Not at all. I agree that the publisher/consumer model brought
about by the dissemination of "web browsers" is a tragedy.
The web is supposed to be so much more collaborative.
> Wasn't the Web project supposed to help scientific publishing and
>knowledge sharing ?
Knowledge sharing, yes. Scientific publishing? Only as a specific
instance of the general problem.
> I've already asked about Web Scientific Publishing a
>few months ago but could someone point out the STATE OF THE ART, for what
>concerns scientific research fields, at the end of this year ?
I'd also like to see a report on that. Keep track of what Eric Miller
at OCLC is up to (surf around www.oclc.org for a while). Also, the
folks at O'Reilly and Elsevier.
> What are the
>perspective of WEB Scientific Publishing ? Are there "central" concerted,
>cooperative or collaborative projects concerning sharing and diffusion of
>scientific publications ?
Also look into the digital library projects. I'm sorry I don't have
any good references handy. Would someone who does please follow up?
> Big archive and mirror sites such as Info-Mac, are working on the basis
>of collaborative feeding of central servers, can we imagine to set up
>something equivalent for scientific publications ?
Have you seen the UCSTRI? (check yahoo/lycos/altavista)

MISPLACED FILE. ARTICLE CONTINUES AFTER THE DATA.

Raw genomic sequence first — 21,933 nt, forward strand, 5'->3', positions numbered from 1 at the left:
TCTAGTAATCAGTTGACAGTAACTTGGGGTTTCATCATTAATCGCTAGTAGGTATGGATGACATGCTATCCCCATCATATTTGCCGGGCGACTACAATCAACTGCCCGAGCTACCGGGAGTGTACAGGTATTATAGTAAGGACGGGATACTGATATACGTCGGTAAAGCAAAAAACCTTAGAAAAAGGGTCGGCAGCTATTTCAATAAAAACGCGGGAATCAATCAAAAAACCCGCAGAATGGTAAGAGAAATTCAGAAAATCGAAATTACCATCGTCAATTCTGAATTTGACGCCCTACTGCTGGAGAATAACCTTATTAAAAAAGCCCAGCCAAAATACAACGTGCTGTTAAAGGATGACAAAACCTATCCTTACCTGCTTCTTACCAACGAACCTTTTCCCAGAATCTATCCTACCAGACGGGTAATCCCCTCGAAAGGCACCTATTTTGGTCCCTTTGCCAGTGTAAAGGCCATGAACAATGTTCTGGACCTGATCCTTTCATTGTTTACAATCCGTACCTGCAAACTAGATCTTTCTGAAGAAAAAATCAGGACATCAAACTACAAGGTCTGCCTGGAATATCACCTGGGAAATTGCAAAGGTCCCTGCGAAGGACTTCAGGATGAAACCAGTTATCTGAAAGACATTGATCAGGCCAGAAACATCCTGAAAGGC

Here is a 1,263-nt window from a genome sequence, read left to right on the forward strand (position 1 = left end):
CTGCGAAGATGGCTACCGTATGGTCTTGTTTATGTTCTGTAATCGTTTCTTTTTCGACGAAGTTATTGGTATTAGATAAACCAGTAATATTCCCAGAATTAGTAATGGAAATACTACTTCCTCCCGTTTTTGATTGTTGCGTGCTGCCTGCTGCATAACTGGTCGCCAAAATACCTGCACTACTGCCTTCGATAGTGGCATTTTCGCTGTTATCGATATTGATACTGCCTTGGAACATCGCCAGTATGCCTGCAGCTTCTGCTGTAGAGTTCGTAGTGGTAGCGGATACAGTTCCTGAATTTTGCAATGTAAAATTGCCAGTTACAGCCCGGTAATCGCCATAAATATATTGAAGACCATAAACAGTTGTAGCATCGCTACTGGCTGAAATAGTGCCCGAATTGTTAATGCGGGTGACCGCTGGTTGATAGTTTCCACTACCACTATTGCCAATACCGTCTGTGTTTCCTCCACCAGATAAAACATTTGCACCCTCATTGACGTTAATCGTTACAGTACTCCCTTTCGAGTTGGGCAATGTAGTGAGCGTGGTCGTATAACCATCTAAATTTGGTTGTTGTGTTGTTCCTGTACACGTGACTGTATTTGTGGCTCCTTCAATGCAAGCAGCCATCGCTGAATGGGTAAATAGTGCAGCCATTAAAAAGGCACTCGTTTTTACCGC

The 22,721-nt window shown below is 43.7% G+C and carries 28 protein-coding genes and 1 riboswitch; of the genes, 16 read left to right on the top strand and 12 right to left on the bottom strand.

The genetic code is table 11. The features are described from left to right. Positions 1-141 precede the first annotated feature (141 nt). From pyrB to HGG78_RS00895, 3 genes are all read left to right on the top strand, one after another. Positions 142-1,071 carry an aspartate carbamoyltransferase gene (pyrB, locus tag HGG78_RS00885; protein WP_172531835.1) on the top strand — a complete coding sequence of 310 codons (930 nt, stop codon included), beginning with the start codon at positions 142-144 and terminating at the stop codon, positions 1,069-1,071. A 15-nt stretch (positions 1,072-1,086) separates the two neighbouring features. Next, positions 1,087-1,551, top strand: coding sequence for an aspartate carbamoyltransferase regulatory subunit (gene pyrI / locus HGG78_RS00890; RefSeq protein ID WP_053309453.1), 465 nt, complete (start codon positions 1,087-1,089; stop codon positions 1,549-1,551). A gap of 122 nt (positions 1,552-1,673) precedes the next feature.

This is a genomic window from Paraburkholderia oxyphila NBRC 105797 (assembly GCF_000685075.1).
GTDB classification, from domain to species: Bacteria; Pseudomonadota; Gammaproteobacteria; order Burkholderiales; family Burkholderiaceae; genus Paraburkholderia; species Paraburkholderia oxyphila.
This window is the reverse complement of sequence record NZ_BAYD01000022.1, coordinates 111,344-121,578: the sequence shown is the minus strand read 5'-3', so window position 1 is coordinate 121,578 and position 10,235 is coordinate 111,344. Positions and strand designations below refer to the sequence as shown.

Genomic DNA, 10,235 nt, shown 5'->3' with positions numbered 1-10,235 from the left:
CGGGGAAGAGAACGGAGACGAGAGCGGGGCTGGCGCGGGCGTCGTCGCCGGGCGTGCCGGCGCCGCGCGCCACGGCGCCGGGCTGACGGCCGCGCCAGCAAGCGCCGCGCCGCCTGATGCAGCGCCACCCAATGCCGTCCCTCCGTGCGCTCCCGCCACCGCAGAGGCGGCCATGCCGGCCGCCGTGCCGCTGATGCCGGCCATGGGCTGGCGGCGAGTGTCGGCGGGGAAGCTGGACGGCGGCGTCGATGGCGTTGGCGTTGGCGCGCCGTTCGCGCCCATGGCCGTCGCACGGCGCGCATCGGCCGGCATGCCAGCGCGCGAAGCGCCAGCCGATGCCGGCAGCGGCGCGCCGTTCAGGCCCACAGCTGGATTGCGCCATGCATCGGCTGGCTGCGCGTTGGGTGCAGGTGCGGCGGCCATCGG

> Can we hope that the W3C
>consortium will focuse on scientific usage, for publication and knowledge
>diffusion, of the Web now that its commercial usage is in good shape :-) ?
You can expect that W3C will focus on knowledge representation
and collaboration. See:
But we have no stated bias toward scientific use. In fact, my personal
goal is every-day commerce: I want to renew my driver's license
using the web one day. See:
>Why not opening the W3C to pool of scientists (such as Rzepa's ChemMIME
>group of researchers) ?
I'm not sure what you mean. W3C is open to all sorts of folks.
In my opinion, scientific publishing is one of the least urgent
concerns for the web. A web browser with ghostview or a PDF viewer,
plus directory and abstracting services like UCSTRI serve the need
very well. The folks that need the web for sci. pub. are experts and
can handle unpolished software.
The only thing missing is guarantees of availability of documents, and
good catalogue numbering systems (URNs). For promising developments,
see the STANF and path papers cited at: